5. The Royal College of Ophthalmologists' National Ophthalmology Database Study of cataract surgery: report 2, relationships of axial length with ocular copathology, preoperative visual acuity, and posterior capsule rupture

    PubMed Central

    Day, A C; Donachie, P H J; Sparrow, J M; Johnston, R L

    2015-01-01

    Purpose To describe the relationships of axial length with ocular copathology, preoperative visual acuity, and posterior capsule rupture rates in patients undergoing cataract surgery. Design The Royal College of Ophthalmologists' National Ophthalmology Database (NOD) study. Methods Anonymised data on 180 114 eyes from 127 685 patients undergoing cataract surgery between August 2006 and November 2010 were collected prospectively from 28 sites. Data parameters included: demographics, biometry, ocular copathology, visual acuity measurements, and surgical complications including posterior capsule rupture, or vitreous loss or both (PCR). Results Consultant surgeons performed a higher proportion of operations on eyes whose axial length were at the extremes. Glaucoma and age related macular degeneration were more common in eyes with shorter axial lengths, whilst previous vitrectomy was associated with longer axial lengths. Eyes with brunescent or white cataracts or amblyopia were more common at both axial length extremes. Preoperative visual acuities were similar for eyes with axial length measurements up to approximately 28 mm and worse for eyes with longer axial length measurements. PCR rates showed little change with axial length (overall mean 1.95%, 95% CI: 1.89 to 2.01%), except for a borderline increase in eyes with axial length <20.0 mm where rates were 3.6% (95% CI: 2.0 to 6.3%). The likelihood of PCR in eyes with axial length <20.0 mm was 1.88 times higher than those of ≥20.0 mm (P=0.0373). Conclusion Rates of ocular comorbidities vary by axial length. PCR rates in eyes with very short or long axial lengths were lower than expected. PMID:26493034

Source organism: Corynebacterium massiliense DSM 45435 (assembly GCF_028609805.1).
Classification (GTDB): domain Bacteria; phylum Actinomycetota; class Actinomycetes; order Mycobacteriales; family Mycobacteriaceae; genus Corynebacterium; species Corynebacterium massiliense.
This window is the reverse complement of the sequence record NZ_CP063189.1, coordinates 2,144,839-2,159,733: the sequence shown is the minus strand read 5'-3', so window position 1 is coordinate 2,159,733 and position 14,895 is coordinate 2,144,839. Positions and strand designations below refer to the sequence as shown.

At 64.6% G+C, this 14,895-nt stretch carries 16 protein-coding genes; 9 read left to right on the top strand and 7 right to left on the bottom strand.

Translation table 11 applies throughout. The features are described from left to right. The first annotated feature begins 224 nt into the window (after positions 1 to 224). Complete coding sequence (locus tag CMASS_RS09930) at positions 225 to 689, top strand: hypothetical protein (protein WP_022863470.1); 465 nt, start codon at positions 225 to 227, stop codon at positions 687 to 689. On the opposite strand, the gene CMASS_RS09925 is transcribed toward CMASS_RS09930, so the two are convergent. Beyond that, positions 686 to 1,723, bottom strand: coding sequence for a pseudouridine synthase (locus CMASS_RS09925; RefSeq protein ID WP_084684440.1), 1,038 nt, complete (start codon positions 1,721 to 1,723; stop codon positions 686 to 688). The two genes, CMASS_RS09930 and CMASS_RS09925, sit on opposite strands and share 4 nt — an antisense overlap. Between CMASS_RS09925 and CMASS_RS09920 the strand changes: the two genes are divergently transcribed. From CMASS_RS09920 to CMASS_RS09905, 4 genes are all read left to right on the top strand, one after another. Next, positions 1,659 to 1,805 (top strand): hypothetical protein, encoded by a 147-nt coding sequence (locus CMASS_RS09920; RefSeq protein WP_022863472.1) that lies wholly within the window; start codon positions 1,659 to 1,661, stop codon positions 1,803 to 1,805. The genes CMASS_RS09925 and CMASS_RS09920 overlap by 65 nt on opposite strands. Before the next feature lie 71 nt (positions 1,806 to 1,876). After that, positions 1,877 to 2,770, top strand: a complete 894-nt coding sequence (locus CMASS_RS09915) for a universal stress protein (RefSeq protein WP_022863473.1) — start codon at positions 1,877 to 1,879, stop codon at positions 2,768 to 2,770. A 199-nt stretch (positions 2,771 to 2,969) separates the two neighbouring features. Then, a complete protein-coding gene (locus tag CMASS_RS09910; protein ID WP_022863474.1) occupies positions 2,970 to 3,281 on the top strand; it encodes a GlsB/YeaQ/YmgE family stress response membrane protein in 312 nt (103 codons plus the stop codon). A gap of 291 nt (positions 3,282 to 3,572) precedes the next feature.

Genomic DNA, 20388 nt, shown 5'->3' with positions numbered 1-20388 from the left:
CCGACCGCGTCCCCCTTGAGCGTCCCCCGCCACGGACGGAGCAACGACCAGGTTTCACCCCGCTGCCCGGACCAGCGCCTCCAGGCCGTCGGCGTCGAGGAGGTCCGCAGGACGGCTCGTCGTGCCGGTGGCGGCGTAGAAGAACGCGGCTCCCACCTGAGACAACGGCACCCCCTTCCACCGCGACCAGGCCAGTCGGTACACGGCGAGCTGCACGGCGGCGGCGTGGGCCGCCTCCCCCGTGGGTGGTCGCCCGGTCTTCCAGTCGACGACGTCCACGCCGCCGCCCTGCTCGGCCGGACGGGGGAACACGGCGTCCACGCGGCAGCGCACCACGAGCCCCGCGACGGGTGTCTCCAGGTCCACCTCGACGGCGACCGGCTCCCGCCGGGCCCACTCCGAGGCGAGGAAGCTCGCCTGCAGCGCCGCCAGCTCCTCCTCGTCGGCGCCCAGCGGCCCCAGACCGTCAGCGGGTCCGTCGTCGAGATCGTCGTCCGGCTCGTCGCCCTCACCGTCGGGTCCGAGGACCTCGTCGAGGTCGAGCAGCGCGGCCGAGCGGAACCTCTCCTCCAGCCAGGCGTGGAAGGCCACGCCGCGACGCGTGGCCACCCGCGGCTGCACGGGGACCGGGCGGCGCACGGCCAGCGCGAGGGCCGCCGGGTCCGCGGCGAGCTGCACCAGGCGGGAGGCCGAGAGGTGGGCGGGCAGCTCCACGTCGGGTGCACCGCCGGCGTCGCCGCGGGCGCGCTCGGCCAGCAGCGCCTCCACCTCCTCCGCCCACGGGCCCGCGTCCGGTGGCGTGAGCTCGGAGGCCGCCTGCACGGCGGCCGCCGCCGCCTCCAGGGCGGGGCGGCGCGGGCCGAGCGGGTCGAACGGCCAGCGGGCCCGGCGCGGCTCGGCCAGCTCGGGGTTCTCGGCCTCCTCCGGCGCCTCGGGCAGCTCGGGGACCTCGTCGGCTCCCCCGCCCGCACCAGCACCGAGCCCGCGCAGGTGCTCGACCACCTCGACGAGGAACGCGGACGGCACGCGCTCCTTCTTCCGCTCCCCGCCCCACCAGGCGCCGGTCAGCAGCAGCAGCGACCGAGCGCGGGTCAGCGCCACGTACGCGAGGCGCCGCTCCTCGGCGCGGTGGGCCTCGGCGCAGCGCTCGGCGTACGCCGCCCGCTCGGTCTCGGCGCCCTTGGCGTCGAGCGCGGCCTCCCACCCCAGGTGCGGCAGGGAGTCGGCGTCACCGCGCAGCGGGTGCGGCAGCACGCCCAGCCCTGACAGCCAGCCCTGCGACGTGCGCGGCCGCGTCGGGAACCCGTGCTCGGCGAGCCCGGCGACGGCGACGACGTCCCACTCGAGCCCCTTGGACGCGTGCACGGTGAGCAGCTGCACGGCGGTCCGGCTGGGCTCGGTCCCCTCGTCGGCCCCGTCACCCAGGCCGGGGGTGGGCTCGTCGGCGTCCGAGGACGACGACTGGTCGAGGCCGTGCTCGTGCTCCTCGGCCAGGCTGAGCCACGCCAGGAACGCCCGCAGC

6. Sub-Tenon's injection versus paracetamol in pediatric strabismus surgery

    PubMed Central

    Ibrahim, AN; Shabana, T

    2017-01-01

    Background: Emergence agitation, vomiting, and oculocardiac reflex (OCR) in children undergoing strabismus surgery under general anesthesia are common problems. The purpose of this study was to determine whether the effect of analgesia can reduce the incidence of these problems. We compared the effects of sub-Tenon's injection versus intravenous (IV) and rectal paracetamol in this surgery. Methods: In a prospective, randomized, double-blind study, ninety patients ranging in age from 4 to 8 years scheduled for extraocular muscle surgery for strabismus were included in this study. After induction of anesthesia, just before the surgery, children were divided into three groups (n = 30 for each group) Group A received sub-Tenon's anesthesia with 2.5% bupivacaine (0.08 ml/kg). Group B received IV paracetamol (20 mg/kg). Group C received paracetamol rectal suppository (40 mg/kg). The occurrence of oculocardiac reflex (OCR) intraoperatively was recorded. Then, in the Postanesthesia Care Unit, patients were assessed for their emergence behaviors. Vomiting was also noticed. Results: The OCR developed in few patients, and there was no significant difference between the groups. The highest number of patients with agitation was in Group C followed by Group B then Group A. Vomiting was significantly low in Group A followed by Group B then Group C. Conclusion: Sub-Tenon block in strabismus surgery in children decreased the incidence of postoperative agitation and vomiting compared with IV paracetamol then rectal paracetamol. There was no difference between sub-Tenon block and paracetamol in the incidence of oculocardiac reflex. PMID:28217058